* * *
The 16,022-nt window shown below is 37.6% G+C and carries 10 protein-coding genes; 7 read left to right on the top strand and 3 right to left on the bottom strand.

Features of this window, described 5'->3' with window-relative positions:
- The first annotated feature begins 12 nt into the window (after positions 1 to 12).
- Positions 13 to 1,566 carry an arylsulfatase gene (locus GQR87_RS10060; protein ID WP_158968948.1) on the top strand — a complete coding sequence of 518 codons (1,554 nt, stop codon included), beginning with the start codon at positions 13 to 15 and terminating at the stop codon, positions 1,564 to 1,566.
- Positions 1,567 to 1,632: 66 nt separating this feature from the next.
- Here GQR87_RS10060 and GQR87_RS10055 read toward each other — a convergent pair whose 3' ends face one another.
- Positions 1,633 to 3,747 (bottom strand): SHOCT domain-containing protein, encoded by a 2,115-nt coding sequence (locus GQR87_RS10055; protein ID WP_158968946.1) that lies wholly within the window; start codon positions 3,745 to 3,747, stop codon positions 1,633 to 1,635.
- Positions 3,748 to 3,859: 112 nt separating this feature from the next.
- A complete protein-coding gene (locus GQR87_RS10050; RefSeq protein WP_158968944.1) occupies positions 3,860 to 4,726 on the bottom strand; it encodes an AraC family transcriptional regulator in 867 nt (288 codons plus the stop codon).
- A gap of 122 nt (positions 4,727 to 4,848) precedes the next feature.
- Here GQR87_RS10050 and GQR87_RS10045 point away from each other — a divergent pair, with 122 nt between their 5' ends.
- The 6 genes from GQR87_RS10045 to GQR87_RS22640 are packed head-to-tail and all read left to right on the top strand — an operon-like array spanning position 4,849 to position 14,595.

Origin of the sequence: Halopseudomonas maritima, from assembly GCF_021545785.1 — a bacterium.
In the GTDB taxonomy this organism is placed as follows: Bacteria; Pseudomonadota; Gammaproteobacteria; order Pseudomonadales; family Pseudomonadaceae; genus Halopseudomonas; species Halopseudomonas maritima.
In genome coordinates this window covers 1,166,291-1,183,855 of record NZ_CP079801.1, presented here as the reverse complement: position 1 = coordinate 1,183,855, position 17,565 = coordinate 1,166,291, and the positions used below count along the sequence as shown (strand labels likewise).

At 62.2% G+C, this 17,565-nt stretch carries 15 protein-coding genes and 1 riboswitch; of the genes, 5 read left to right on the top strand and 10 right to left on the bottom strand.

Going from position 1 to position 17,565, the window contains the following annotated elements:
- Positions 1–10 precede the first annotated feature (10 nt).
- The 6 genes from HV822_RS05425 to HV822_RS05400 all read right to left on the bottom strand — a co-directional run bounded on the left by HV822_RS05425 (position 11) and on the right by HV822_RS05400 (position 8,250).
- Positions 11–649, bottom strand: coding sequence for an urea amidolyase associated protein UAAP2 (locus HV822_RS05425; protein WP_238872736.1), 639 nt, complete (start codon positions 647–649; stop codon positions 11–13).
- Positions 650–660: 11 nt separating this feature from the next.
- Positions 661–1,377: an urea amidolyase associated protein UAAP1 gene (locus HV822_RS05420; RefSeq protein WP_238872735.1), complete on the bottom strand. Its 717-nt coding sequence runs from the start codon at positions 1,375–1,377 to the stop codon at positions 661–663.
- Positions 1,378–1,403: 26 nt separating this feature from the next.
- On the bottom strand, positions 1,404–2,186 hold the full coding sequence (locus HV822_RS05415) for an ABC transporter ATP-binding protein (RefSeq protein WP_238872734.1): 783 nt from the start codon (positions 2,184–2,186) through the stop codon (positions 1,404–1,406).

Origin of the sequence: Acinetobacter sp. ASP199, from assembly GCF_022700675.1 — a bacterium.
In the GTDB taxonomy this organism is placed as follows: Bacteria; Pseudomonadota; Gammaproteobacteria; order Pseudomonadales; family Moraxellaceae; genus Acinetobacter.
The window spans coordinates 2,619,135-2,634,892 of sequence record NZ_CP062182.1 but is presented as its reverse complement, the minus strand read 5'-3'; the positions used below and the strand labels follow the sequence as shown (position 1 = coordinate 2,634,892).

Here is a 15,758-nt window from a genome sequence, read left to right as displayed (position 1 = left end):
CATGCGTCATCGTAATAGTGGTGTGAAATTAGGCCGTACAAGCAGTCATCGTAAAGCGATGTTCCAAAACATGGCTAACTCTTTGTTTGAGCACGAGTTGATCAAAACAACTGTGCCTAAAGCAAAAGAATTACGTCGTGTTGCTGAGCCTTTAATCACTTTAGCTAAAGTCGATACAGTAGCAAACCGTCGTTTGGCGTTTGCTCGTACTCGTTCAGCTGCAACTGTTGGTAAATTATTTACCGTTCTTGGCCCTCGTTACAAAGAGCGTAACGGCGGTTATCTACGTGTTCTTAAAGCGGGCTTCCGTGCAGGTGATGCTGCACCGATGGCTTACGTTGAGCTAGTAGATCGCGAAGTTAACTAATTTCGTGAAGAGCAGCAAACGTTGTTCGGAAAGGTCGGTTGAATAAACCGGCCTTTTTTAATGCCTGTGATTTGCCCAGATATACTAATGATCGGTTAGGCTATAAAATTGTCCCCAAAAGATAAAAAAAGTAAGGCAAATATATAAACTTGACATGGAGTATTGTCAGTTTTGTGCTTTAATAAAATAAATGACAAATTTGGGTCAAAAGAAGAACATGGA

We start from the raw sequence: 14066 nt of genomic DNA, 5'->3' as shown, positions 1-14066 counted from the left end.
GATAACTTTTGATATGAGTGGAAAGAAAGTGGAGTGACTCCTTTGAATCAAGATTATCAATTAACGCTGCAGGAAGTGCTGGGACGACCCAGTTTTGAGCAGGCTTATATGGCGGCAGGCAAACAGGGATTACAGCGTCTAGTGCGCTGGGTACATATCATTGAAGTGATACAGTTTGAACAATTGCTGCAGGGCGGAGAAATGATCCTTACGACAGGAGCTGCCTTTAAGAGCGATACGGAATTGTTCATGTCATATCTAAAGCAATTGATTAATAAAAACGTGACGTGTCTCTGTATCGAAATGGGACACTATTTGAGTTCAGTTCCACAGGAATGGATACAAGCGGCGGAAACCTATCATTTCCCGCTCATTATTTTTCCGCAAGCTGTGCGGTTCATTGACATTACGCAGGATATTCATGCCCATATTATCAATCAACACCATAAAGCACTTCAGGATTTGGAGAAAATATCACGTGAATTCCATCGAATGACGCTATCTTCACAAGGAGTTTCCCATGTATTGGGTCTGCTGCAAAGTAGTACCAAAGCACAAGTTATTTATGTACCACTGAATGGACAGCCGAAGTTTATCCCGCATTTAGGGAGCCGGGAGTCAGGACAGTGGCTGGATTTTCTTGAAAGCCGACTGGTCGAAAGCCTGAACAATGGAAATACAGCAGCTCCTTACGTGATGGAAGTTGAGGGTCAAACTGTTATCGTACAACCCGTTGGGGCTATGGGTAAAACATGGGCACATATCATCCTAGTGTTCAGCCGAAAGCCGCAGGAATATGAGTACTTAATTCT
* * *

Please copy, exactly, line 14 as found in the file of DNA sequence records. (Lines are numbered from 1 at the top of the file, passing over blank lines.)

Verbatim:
In the GTDB taxonomy this organism is placed as follows: Bacteria; Pseudomonadota; Gammaproteobacteria; order Pseudomonadales; family Pseudomonadaceae; genus Halopseudomonas; species Halopseudomonas maritima.